Spain's minority government presented Friday its long-delayed draft budget for 2017 which boosts social spending and moves away from austerity in a bid to win opposition support for the spending plans.
Budget Minister Cristobal Montoro said the budget would "fuel growth and employment" while at the same time allowing Spain to meet the deficit targets agreed with the European Union.
The spending plan slashes the value added tax slapped on live shows such as concerts and theatre performances from 21 percent to 10 percent and boosts funding for programmes to aid youths and the unemployed.
It is the first budget without major cutbacks since Spain was plunged into an economic crisis in 2008 when a decade-long property boom finally turned to bust, throwing millions of people out of work and causing its public debt to soar.
The 2017 budget was put on hold after two inconclusive elections left the country without a functioning government for nearly a year.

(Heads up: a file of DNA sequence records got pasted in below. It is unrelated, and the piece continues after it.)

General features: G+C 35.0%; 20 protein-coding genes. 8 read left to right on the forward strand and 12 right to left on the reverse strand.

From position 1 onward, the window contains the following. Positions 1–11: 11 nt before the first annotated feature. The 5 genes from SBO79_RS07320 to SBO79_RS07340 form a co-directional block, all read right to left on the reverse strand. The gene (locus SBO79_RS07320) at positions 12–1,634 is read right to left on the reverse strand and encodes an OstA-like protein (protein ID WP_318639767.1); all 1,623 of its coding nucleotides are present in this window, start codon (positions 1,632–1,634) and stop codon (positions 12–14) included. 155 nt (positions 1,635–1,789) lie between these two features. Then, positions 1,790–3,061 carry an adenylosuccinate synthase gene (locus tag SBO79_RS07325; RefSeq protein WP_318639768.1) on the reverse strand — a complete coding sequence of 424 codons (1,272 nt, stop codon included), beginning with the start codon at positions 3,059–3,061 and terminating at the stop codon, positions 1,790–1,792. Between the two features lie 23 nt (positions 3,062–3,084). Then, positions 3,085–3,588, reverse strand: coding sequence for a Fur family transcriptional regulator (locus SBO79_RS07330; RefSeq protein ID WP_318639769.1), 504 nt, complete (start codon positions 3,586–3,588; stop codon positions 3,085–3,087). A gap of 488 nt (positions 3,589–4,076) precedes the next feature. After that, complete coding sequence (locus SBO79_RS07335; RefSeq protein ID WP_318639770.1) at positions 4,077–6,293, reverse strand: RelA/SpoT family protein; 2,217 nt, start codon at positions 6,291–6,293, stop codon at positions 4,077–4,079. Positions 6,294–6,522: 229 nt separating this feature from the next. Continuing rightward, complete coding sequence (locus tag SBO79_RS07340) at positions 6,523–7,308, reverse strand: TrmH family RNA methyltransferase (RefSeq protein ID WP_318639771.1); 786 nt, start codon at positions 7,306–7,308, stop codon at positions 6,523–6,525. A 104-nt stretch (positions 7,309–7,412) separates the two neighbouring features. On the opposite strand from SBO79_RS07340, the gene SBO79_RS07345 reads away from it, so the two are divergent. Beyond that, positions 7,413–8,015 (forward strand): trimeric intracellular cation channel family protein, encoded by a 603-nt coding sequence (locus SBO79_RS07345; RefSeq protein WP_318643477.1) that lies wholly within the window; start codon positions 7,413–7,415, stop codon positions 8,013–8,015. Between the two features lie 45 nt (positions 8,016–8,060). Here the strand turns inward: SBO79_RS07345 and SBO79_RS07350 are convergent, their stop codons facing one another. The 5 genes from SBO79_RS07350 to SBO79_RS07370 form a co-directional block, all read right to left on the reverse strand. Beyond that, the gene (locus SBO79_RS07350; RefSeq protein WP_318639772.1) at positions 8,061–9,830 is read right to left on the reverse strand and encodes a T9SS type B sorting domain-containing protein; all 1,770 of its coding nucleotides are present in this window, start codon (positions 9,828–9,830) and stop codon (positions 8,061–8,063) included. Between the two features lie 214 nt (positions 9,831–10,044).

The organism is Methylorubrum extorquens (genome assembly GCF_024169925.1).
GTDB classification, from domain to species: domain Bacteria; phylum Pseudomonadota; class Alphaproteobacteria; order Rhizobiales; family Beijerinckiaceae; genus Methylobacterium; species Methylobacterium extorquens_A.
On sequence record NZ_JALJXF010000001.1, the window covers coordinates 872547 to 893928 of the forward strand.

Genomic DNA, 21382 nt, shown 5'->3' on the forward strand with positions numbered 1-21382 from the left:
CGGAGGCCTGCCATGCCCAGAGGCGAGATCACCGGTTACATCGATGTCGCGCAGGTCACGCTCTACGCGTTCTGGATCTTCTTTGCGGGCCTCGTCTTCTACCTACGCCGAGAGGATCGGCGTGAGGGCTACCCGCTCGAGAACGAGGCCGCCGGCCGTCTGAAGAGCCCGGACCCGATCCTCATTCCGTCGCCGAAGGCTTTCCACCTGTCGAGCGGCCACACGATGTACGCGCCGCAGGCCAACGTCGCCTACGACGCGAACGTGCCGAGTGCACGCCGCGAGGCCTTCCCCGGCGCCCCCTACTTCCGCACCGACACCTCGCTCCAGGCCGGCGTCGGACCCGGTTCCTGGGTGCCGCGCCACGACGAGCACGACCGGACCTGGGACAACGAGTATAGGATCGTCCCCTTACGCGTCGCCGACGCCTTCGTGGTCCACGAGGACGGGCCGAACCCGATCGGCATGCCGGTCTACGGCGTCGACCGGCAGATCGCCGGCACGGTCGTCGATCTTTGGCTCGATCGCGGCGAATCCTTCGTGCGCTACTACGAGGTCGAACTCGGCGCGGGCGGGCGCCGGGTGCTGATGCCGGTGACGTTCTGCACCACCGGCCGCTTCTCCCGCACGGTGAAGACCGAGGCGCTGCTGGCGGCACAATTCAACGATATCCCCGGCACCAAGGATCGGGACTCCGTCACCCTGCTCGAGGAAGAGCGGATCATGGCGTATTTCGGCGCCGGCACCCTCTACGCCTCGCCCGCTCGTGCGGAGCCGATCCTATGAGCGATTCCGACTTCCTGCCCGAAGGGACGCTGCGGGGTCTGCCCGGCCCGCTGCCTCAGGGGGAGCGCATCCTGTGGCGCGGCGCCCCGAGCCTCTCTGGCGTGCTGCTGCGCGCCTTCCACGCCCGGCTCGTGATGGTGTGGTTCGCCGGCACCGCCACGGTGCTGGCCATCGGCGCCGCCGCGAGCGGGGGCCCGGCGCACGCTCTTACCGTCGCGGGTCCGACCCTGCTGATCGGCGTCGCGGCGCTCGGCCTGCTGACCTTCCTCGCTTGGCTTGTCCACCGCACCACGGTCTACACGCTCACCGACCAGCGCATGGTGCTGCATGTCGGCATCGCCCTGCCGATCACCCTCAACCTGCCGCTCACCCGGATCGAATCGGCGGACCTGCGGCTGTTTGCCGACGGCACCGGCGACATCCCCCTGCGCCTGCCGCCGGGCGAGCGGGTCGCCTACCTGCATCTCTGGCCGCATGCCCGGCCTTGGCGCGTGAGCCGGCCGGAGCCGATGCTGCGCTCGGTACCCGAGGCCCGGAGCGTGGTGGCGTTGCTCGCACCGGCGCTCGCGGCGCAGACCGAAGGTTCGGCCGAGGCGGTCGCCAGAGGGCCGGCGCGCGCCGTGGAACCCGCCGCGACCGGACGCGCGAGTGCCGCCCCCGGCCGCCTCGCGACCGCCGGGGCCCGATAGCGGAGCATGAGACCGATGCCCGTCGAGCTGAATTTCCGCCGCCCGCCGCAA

It is based on a prediction that the Spanish economy, the euro zone's fourth largest, will expand by 2.5 percent in 2017 while the unemployment rate will drop to 16.6 percent from 18.6 percent last year, which will reduce spending on unemployment benefits and increase tax revenues.
The government predicts the public deficit will fall to 3.1 percent of economic output from 4.5 percent last year.
"These are prudent forecasts," Spanish Economy Minister Luis de Guindos told a news conference.
The Spanish economy grew by 3.2 percent last year, one of the fastest rates in Europe, boosted by a booming tourism sector and low petrol prices.
Parliament is expected to vote on the draft budget at the end of May. The budget vote will be a key test for Prime Minister Mariano Rajoy's conservative government, which was sworn in for a second term in October without a majority in parliament.
Rajoy's Popular Party has 137 seats in the 350-seat parliament and will need the support of other parties to get the 176 votes it needs to pass the budget into law.